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Friday, July 25, 2008

Attempting to be Artisanal

Due to overwhelming demand from my fanbase (my brothers Jeff and Tom), I'll detour from talk of Italy and BBQ to discuss bread baking. Pizza, fried dough and good quality Italian bread have always been a staple in our family. I've been toying with a recipe from the King Arthur Whole Grain Baking book and adapted it into a great, basic multi-grain dough that can be used for pizza, ciabata and just about any Italian savory bread dish. The recipe and technique is as follows:

1 cup whole wheat flour
¾ cup cool water
¼ tsp dry yeast
Mix, cover and leave over night

Place starter in stand mixer bowl with dough hook and the following:
1 cup whole wheat flour
2 cups bread flour
½ cup multi-grain hot cereal (unflavored, unsweetened variety sold next to oatmeal)
¼ cup olive oil
2 teaspoons sea salt
1 teaspoon dry yeast
1 ¼ cup cool water

Start mixing on low, scraping down sides of bowl occasionally until all dry ingredients are incorporated.

The dough should be wetter than you think. The consistency should be between taffy and cake batter. If it seems dry, add more water.

Beat on low for 10 minutes, and then turn out into an oiled bowl. Cover with a cloth and let rise for one hour.

Gently lift the dough out of bowl, starting from the center and letting it drop gently, allowing the loose dough to stretch from your hands into the bowl (almost like pulling taffy).

Borrowed without permission from the King Arthur Whole Grain Baking Book because I couldn't figure out how to take a picture while I had both hands covered in dough and olive oil. (Publishers please forgive me.)

Repeat once per hour for a total of three times. This develops a very elastic dough with long chains of gluten that will hold big air bubbles. After the third turn, preheat your oven to 500 degrees and form the dough into loaves as follows:

For a normal Italian (Ciabatta style) loaf, I start with 500 grams of dough (about one third of the total recipe)

First form it into a rectangle, as if you were making a pizza

Next, roll that up "jelly role" style

Pinch the edges well to seal up the loaf

I use a French Baguette pan to rise my loaves

Hint, line the pan with Reynolds Wrap Release foil which has an amazing non-stick coating

Once the loaves have risen (about an hour), you can bake them in the baguette pan, but they will end up with a round bottom. Instead, I like to slide them (foil and all) out of the pan and onto a hot pizza stone.

After 10 minutes, drop the oven temp to 400 degrees and pull the foil from under the loaf

Continue baking directly on the stone for 10 more minutes, rotate the loaf 180 degrees and cook for 5 more minutes.

Cool on a wire rack and enjoy!

Nutritional analysis:
Serving size: 42g (about 2 slices) Calories 84 Fat 2gm Fiber 2gm Carb 14 gm

For pizza, keep the dough refrigerated, then when you are ready to cook it, pinch off a tennis ball sized piece and form the crust as you like it.

I like to place a baking stone in my barbecue grill and preheat it on high for 1 hour. This helps create a super crispy crust.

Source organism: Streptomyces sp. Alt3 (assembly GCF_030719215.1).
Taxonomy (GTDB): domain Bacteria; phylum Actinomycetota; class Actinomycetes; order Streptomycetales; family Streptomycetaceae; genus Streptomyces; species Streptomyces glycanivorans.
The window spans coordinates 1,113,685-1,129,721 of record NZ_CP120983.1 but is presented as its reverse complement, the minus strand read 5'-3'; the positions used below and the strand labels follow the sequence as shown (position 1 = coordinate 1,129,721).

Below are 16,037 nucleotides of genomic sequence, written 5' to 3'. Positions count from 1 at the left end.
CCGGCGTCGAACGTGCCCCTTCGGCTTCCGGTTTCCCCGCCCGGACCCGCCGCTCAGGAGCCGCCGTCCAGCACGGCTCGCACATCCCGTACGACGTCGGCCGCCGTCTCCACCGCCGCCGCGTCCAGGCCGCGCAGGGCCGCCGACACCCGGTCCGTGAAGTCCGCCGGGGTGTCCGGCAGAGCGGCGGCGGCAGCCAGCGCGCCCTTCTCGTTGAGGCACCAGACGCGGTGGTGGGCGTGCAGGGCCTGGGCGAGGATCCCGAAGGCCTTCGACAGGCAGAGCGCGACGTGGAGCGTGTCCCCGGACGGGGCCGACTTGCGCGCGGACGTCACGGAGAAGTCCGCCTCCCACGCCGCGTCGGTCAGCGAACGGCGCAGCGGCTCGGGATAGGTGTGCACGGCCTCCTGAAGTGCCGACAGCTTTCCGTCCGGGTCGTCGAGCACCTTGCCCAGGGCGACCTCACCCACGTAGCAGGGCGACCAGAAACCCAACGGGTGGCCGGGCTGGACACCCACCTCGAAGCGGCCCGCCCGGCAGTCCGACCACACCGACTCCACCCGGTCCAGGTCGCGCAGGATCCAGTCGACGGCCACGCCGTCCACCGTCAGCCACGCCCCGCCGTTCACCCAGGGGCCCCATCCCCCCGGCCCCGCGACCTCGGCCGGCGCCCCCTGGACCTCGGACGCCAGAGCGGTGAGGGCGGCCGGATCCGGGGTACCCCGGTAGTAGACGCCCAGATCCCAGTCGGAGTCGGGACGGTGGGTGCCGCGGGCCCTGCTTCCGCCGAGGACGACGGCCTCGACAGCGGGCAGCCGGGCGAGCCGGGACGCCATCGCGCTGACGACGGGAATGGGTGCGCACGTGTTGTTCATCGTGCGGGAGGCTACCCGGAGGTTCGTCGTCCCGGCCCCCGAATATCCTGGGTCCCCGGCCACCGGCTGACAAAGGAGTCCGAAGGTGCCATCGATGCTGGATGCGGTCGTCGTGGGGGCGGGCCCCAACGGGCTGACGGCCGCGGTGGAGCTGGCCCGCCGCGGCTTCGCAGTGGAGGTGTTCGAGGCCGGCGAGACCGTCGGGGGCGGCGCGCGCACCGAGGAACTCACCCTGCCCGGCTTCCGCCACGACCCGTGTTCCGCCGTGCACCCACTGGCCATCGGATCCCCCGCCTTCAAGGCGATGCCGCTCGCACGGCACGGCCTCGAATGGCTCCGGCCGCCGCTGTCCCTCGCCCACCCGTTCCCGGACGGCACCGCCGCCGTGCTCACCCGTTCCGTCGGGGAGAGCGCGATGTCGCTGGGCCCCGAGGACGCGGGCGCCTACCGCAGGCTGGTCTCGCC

Monday, July 7, 2008

Viva Veneto!

Just completed an amazing eating and drinking odyssey. Chiko and I had to go to Italy to attend the wedding of two of our very dear friends. (I know this sounds like a hardship, but somehow we managed to enjoy ourselves!) We did so much and took so many pictures, that there is no way I could cover it all in one post, so I'll just hit you with a few highlights and then follow up with more detailed posts later on.

Lake Garda, Italy

Our friends Mark and Sylvia live in the town of Peschiera del Garda, just outside of Verona, in a region known as the Veneto. This is an amazingly diverse part of Italy that is popular with European tourists, but seems to have not caught on with Americans yet. Those who go to northeastern Italy usually hit Venice and then don't see any of the rest of the region, and that is truly a shame. The Veneto is home to some great wines, great food and spectacular sightseeing (both historic and the natural variety).

Two Bedroom Loft Apartment in a Converted Farmhouse

Instead of going to a stuffy hotel, we were fortunate enough to stay at a condominium which our friend owns, in a converted farm house from the 16th century. This is a fantastic way to see Italy and to practice speaking Italian! Because we had our own kitchen, we also got to cook our own food a few times, which not only saved us some money but also forced us to use our Italian when we went to the fish market, farmers market, butcher shop, etc.

At the Daily Market in Peschiera

Our daily routine usually consisted of coffee and breakfast at home, out on the road around 10 to sight see, wine taste, etc., lunch at a restaurant, then more exploring, a stop at the market for some fresh ingredients and home to cook dinner and relax with a bottle of wine. Did I mention the wine? The Veneto region is home to some of the best wines in Italy (in my opinion of course and sure to be hotly debated amongst Italians).

Wine Tasting at one of the Many Wineries

Our apartment is located in the Lugana wine region, which is not well known outside of Italy and Germany. Lugana is best known for it's excellent white wine, which goes very well with the seafood from nearby Lake Garda. It is also close to the Valpolicella region, which is better known in the states, but mostly because of cheap table wine from mega-wine producers such as Bolla. Valpolicella turns out a large quantity of simple local red, but also makes several fine wines such as Amarone.

Winery in Lugana

Wineries in Valpolicella

Tasting More Wines!